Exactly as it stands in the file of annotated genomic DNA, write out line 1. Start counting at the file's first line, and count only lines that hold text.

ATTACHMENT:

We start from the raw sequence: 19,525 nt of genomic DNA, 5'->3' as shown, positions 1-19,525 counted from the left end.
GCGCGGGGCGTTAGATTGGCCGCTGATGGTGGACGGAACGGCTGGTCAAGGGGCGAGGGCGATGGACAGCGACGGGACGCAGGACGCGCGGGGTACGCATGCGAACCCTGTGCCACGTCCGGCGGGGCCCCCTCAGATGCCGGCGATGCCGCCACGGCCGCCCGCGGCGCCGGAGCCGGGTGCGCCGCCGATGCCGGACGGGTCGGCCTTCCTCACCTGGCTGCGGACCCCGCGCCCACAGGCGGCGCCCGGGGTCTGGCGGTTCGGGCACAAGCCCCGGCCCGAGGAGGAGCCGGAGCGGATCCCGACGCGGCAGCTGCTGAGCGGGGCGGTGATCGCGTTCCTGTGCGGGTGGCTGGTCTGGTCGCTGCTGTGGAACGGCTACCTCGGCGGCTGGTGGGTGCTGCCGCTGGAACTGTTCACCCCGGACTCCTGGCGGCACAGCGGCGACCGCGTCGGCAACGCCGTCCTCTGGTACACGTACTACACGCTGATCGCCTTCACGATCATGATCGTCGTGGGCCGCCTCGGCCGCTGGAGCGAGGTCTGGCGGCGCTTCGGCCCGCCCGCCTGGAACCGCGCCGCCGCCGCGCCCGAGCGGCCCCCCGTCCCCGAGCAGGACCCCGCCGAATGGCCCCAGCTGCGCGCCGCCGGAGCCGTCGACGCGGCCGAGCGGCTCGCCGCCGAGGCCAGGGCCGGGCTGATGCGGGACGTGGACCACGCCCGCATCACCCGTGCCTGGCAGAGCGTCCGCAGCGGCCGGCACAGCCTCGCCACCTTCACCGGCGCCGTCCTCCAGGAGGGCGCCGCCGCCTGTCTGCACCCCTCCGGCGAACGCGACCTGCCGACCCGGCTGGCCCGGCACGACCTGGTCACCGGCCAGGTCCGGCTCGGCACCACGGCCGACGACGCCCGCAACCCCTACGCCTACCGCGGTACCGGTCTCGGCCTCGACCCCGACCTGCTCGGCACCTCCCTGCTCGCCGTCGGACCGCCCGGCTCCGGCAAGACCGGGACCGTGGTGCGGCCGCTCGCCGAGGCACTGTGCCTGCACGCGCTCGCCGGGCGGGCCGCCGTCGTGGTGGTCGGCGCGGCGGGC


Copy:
We start from the raw sequence: 19,525 nt of genomic DNA, 5'->3' as shown, positions 1-19,525 counted from the left end.